U.S. Senator John Thune of South Dakota may become a presidential candidate one day, but I doubt he will take the plunge during the upcoming cycle. He has low name recognition and won't be able to compete with several others on the fundraising front. His Senate seat is safe, and he's young enough to wait for four or eight years.
Indiana Governor Mitch Daniels also isn't known to many Iowa Republicans. He won't get far if people hear that he believes the next president should "call a truce on the so-called social issues." Huckabee has already blasted Daniels for seeming to downplay the importance of abortion and "traditional marriage."
House Republican Conference Chairman Mike Pence may become a dark-horse candidate. In October, he is scheduled to keynote the annual banquet for the Iowa Faith and Freedom Coalition and Iowa Christian Alliance Education Fund. If Republicans take back the U.S. House this November, Pence's stock could rise. His problem, in addition to being unknown, is that he'll be tied up in Congress in 2011, when several other presidential candidates will be campaigning full-time. (UPDATE: Pence's chief of staff says his upcoming visit to Iowa is linked to "his duties as the No. 3 Republican in House leadership. Pence has been doing what he can to help Republicans win in November, and that includes raising money for candidates and party organizations and firing up grass-roots groups, [Bill] Smith said.")
Mississippi Governor Haley Barbour seems interested in running for president. He headlined an Iowa Republican event in June 2009, and he is raising lots of money for his political action committee. I don't see him doing well here. He won't be like Huckabee was last cycle, the lone candidate fighting hard for the Iowa religious right. Also, Barbour chairs the Republican Governors Association, and Iowa's socially conservative representatives to the Republican National Committee (Kim Lehman and Steve Scheffler) didn't approve of the RGA spending money on a moderate candidate in Massachusetts. Iowa RNC member Steve Scheffler told Hotline On Call's Reid Wilson,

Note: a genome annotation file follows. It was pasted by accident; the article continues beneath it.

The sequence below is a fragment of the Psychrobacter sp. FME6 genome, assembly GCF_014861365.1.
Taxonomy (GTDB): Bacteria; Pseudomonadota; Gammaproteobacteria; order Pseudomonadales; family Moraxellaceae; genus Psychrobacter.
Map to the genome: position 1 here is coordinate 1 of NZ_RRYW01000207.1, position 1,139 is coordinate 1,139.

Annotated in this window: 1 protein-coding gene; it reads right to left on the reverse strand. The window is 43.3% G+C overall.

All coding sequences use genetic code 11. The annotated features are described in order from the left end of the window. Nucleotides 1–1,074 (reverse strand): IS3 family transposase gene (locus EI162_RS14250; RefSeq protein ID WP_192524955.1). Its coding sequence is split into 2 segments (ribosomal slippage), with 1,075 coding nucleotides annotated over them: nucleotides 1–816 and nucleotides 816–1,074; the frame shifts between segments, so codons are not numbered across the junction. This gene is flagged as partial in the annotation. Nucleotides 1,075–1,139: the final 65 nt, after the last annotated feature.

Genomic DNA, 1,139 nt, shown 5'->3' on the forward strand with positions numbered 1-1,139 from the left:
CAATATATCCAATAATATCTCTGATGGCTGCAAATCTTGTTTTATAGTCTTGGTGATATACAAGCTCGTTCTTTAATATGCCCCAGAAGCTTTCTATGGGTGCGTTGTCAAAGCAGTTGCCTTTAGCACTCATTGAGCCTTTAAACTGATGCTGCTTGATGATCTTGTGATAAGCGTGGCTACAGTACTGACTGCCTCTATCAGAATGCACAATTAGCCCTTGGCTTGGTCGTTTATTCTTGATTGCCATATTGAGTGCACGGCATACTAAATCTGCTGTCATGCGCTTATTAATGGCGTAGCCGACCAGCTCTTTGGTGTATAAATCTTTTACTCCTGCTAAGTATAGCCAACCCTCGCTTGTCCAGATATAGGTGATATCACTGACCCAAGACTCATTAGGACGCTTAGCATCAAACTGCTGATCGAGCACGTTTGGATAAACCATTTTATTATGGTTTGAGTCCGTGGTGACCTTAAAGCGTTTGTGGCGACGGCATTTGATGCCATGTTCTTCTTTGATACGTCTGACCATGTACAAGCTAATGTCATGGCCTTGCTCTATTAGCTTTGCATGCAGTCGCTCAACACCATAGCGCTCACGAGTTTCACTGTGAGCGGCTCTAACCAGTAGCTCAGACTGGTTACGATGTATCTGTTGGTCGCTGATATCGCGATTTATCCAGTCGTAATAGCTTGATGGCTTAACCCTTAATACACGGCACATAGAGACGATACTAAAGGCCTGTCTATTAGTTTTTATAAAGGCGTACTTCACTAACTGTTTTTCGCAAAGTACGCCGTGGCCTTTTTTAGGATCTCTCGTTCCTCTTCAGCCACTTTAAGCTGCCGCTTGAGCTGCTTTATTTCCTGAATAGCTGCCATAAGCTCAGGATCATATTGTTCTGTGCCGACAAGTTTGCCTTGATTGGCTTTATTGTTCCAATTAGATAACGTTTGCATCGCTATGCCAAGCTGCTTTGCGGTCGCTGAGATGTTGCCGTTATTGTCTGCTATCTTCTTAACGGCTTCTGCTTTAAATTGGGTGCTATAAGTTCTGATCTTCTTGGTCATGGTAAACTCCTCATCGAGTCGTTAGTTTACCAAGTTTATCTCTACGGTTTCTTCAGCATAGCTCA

"He's toast in Iowa, as far as I'm concerned," said Steve Scheffler, a social conservative activist and the state's RNC committeeman. "I traditionally stay out of presidential contested races, but this kind of information will be distributed far and wide."
Scheffler recalled a fundraiser with pro-life activists last year in DC, where Barbour told activists they had to accept some pro-choice GOPers in order to win races in otherwise blue states. Barbour has often stressed his own conservatism while promoting those who couldn't make it through a GOP primary in other states.
But that doesn't sit well with many party activists. After Barbour implored the abortion foes to consider backing candidates who didn't agree with them, Scheffler said, "you could hear a pin drop."
Scheffler and Lehman must have gotten an earful from Iowa Republicans who understand reality: the party's candidate for governor will need financial assistance from the RGA. They walked back their criticism in a statement expressing strong support for "the efforts of Haley Barbour and the Republican Governors Association to support and help elect all duly nominated Republican candidates for Governor all across this country." But I suspect this episode will hurt Barbour among the highly-engaged Iowa GOP activists who are involved in the caucuses.
Scheffler reacted sharply when contacted this spring by a little-known California Republican who may run for president. Fred Karger has worked for many Republican candidates and elected officials during his career, but his most recent work was opposing California's Prop 8, which banned same-sex marriage. Karger happens to be gay. His support for civil rights, including marriage equality, didn't sit well with Scheffler, who sent him this incredible e-mail:
You don't care about transparency-you and the radical homosexual community want to harass supporters of REAL marriage. I am the Republican National Committeeman for Iowa. As a private citizen and knowing literally thousands of caucus goers, I will work overtime to help ensure that your political aspirations are aborted right here in Iowa. Have you studied our past caucuses-you have NO chance here in Iowa!
No one would expect Karger to do well in the Iowa Republican caucuses, but Scheffler's tone was totally mean-spirited and unprofessional. The head of the Iowa Christian Alliance should speak with more grace and compassion.
Bleeding Heartland readers, what's your take on the Republican presidential field?